|Too many unserious bills show need for legislative reform|
The state would be better off with fewer lawmakers required to concentrate on more important topics.
The best argument for a smaller Legislature can be found by simply tallying the number of bills already printed in Augusta -- 1,500 and rising.
The tally will no doubt go over 2,000 by the end of the session -- as it has for the past several Legislatures.
Ask yourself why we could possibly need 2,000 more laws. The answer is we do not, of course. What we have here is what I call the Maine Legislature's full-employment act.
There are 16 standing committees and each of them needs something to do for the five days a week over the six months that represent the first session of the two-year Legislature.
If you go to the Legislature's excellent website, http://www.maine.gov/legis/senate/Hearings.html, there is a list of all hearings and work sessions scheduled for the coming week.
Last week, for example, there were 275 public hearings and many work sessions scheduled for the five-day period. You can be sure that our elected citizen representatives are giving us our money's worth in Augusta.
A visit to Augusta to witness a half day of this is worth doing. It is mind-numbing stuff -- occasionally punctuated by a flash of insight or importance.
One person whom I encouraged to attend a hearing in Augusta said she had spent a day there last year to testify on a bill. She said her patience was tested as she had to wait hours for the bill to come up for discussion.
Moreover, as far as she could tell, most of the legislators seemed to be spending more of the time on their laptops or BlackBerrys than listening to the parade of citizens giving their allotted three minutes of comments.
Welcome to the Maine legislative process, where all legislators are encouraged to submit their ideas, longings and whims, however wacky, into the legislative process. There they are transformed into surprisingly reasonable-sounding legislative documents.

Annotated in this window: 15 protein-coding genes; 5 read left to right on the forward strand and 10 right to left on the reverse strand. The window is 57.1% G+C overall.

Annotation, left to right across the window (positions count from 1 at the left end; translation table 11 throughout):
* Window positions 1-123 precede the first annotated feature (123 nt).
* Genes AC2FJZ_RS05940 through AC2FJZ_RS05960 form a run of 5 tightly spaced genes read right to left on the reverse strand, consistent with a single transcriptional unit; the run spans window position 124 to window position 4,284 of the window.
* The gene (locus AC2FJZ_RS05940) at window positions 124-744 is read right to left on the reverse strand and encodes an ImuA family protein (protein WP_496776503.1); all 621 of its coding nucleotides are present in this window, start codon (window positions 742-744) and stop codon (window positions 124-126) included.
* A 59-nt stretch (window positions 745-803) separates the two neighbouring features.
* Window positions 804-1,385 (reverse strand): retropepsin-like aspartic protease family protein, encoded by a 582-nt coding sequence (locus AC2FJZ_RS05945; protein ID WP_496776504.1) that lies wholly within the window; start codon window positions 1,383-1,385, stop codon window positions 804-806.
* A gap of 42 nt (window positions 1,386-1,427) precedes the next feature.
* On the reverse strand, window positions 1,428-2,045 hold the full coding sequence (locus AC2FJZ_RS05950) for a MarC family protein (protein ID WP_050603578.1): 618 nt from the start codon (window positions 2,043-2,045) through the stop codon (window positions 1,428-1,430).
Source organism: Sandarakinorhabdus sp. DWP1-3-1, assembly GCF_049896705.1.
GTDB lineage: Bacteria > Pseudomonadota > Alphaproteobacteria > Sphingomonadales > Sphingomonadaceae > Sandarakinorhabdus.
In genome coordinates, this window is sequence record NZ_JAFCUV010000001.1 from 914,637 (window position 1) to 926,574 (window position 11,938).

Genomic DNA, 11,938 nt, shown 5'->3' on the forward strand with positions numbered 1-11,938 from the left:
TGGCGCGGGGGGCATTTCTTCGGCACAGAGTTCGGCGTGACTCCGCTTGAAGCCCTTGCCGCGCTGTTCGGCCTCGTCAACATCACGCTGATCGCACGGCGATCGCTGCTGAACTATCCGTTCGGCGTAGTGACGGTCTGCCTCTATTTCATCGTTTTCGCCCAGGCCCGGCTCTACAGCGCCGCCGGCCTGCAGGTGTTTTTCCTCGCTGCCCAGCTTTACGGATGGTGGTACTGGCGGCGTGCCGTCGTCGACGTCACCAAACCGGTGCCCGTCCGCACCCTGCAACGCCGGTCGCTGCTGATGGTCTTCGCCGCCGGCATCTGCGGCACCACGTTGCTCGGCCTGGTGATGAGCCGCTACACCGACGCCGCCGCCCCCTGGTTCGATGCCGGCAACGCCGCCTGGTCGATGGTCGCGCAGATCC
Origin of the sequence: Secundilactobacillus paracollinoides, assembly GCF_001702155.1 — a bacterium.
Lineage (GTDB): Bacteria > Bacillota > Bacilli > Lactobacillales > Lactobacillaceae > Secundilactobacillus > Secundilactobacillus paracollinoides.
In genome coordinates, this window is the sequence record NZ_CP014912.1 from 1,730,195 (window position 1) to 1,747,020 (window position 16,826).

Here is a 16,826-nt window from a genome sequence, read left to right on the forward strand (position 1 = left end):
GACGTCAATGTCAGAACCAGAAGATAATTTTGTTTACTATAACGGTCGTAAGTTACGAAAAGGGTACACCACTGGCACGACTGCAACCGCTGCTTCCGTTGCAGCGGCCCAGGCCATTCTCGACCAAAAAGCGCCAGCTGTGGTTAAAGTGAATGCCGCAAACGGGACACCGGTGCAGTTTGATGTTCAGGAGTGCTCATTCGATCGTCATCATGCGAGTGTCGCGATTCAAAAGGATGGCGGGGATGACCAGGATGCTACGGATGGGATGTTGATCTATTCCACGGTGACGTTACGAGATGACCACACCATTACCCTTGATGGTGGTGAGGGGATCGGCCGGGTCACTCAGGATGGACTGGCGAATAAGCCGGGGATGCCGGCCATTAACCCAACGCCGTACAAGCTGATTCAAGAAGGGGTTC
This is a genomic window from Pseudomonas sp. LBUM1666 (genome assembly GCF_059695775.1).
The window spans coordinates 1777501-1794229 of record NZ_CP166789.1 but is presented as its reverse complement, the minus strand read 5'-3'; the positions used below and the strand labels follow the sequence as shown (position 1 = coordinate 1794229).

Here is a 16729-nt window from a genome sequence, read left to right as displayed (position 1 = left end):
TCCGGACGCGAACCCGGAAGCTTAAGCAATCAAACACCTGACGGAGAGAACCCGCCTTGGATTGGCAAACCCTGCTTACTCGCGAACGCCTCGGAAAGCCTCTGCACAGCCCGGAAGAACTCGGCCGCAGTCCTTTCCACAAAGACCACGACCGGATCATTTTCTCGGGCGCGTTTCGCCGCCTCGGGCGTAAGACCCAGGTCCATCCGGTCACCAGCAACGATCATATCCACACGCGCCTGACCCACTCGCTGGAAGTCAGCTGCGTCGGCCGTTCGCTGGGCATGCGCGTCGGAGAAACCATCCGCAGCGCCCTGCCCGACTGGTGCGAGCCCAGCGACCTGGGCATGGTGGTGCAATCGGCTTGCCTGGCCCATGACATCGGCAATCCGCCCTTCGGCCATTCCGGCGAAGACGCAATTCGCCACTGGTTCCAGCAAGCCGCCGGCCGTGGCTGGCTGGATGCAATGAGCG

Almost every L.D. is granted a hearing before a committee, and it only takes one affirmative vote in committee to send the bill to the floor for a vote of the entire Legislature.
This is how the Legislature's full-employment act is kept full.
However, there are two significant problems with this "everything matters" approach. One is that important legislation often gets buried in with the trivial.
• First, committees do not get the time they need to fully debate and understand how best to proceed on the key issues such as tax reform, regulatory reform or education policy.
• The second problem is that some wacky and ill-advised proposals get enough oxygen in this process to develop into potential problems.
These problems take lots of time and energy by responsible legislative leaders to defuse.
In this session there are several proposals we should be genuinely concerned about: They includde plans to expand the areas where concealed weapons are allowed, even in the Capitol building. Now there's a prospect to send a chill through most of us.
Then there is the proposal to reinstate billboards (oh, joy, more clutter on the highways), and the act to amend child labor laws to encourage students to work more (rather than study). And so it goes.
Are you with me yet on why we need a smaller Legislature with 21st century rules about how to operate?
Once again "Reinventing Maine Government," the blueprint for a better Maine future produced by Envision Maine, has several good recommendations on this subject.
Under a chapter heading "A Smaller, Smarter Legislature," the report calls for limiting the number of bills, shrinking the size of the Legislature and shortening the sessions.
There are several bills in the Legislature now that address aspects of this problem -- two of them would reduce the size of the House from 151 members to 101 (L.D. 153 and L.D. 669).
L.D. 973 would reduce the legislative sessions to a more reasonable length, and L.D. 804 would combine both houses into a unicameral Legislature.
The problem with all of these bills is that, as constitutional amendments, they require a two-thirds vote in both houses and then a statewide referendum vote. I have no doubt that a state-wide referendum on this issue would easily pass. However, getting two-thirds of legislators to vote themselves out of a job is the tough sell.
Such action would probably need to be part of a broader deal supported by leadership of both parties -- perhaps one that included some lengthening of term limits?
There might be a grand bargain here. We need someone to step forward to put these pieces together.
Here is Gov. LePage's chance for some positive leadership.